When God’s people were in slavery in Egypt, before last plague God sent the Egyptians to allow his people out, he commanded Moses to teach his people about Easter´s event. They had to take a year old faultless male lamb and live with it. On the 10th of Nisan they had to keep it away and separately until the 14th of that month, when it had to be sacrificed. The blood of the lamb was to be anointed in the two columns and the lintel of the door of each house. That night, when the angel of God scours the land of Egypt to kill the firstborn, all the doors marked with the blood of the lamb, would be free of the extermination of the firstborn. In this way, God would go “above” those houses and would continue to apply its judgment on the Egyptians.1
The Jewish families should eat that roasted lamb along with unleavened breads (the house must also be cleaned of all leaven) and bitter herbs. The lamb had been killed so death will not smite the children of Israel. Wherever the Angel went and found the poles houses stained with blood, passed by and did not kill in that house, “he passed over” (that means the word Easter) because someone had died (the lamb). Therefore, God taught the people that they should keep the feast of Easter (Passover) to remember forever as God delivered the Israelites from slavery, and pass it through generations. They must do so in front of their children, who would observe vigilant everything that was done and how “hurriedly” unleavened bread, bitter herbs and roasted lamb were eaten. Then they would ask: Why are you doing this, what does it mean? And parents should explain them the meaning of Easter.2 This ceremony had a much more important aspect than the deliverance from Egypt. It pointed to the future, when “the Lamb of God” Jesus Christ, would be sacrificed for mankind on a cross, so they were delivered from spiritual slavery, from sin and form Satan.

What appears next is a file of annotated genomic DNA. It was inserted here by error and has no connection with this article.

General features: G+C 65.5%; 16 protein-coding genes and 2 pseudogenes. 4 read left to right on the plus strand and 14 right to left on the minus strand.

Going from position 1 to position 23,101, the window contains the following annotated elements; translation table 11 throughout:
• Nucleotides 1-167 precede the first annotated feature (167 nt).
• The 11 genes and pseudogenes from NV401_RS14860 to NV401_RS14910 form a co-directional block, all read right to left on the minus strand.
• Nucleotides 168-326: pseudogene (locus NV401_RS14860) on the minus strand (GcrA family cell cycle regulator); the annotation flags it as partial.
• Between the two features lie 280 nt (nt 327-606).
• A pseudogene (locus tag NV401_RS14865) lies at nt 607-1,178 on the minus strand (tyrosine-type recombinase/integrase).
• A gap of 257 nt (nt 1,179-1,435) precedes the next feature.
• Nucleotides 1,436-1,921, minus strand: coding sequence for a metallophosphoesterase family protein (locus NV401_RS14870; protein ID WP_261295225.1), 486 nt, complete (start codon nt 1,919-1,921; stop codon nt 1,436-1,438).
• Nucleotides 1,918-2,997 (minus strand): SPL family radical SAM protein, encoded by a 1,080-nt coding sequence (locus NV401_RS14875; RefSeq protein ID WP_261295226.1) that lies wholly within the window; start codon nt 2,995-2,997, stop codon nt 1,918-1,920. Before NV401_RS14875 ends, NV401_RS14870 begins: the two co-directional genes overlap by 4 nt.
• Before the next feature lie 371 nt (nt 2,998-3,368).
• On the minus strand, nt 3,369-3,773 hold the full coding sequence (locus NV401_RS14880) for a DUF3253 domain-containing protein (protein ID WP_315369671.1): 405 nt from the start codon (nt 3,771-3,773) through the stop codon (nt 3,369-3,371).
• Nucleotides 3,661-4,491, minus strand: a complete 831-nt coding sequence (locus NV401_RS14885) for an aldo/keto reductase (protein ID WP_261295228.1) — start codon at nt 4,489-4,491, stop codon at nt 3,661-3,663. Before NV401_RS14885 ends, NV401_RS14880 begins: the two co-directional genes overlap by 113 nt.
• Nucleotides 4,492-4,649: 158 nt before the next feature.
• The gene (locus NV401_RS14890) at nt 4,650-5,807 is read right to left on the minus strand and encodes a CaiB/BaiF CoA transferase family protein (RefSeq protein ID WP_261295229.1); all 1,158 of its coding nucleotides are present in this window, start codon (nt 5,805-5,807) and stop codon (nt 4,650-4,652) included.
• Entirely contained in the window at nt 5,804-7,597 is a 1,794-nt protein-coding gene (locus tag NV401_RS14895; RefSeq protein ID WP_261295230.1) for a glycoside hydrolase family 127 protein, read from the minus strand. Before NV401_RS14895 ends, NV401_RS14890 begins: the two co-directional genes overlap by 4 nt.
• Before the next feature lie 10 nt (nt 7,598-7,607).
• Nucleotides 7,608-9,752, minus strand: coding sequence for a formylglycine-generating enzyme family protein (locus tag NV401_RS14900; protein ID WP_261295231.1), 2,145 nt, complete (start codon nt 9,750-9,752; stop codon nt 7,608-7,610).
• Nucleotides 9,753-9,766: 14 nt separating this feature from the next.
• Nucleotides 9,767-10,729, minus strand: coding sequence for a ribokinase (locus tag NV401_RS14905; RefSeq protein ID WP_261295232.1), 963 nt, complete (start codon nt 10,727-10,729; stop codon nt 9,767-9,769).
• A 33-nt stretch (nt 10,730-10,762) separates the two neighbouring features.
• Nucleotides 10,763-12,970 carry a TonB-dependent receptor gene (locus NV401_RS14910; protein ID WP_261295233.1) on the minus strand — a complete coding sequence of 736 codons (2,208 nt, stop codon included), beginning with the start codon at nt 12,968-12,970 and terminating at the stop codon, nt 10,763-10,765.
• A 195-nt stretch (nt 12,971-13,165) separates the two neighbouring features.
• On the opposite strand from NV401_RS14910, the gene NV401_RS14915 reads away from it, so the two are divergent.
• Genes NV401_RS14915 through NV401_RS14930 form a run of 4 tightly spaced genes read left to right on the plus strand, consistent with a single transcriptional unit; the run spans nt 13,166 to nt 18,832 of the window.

Before Christ was sacrificed on the cross of Calvary and give his life for the sins of mankind, the Bible says that he sat at the table with his twelve disciples and shared with them what we know as the ‘Last Supper’. That day Jesus instituted the New Covenant, “When they were taking food, Jesus took bread and, after blessing it, he gave the broken bread to the disciples and said: ‘Take it; this is my body’. And he took a cup and, having given praise, he gave it to them, saying: ‘Take of it, all of you, for this is my blood of the testament, which is given for men for the forgiveness of sins. But I say to you that from now I will not take of this fruit of the vine, till that day when I take it new with you in my Father’s kingdom’”.3 In this ceremony the people of God under the New Covenant commemorates the work of Christ on the Cross of Calvary, but not only we look back “announcing his death” but we look to the future when Jesus Christ returns in glory to his owns. Because of that the Apostle Paul says that we have to celebrate it “until He comes”.4 Our Easter is Christ.5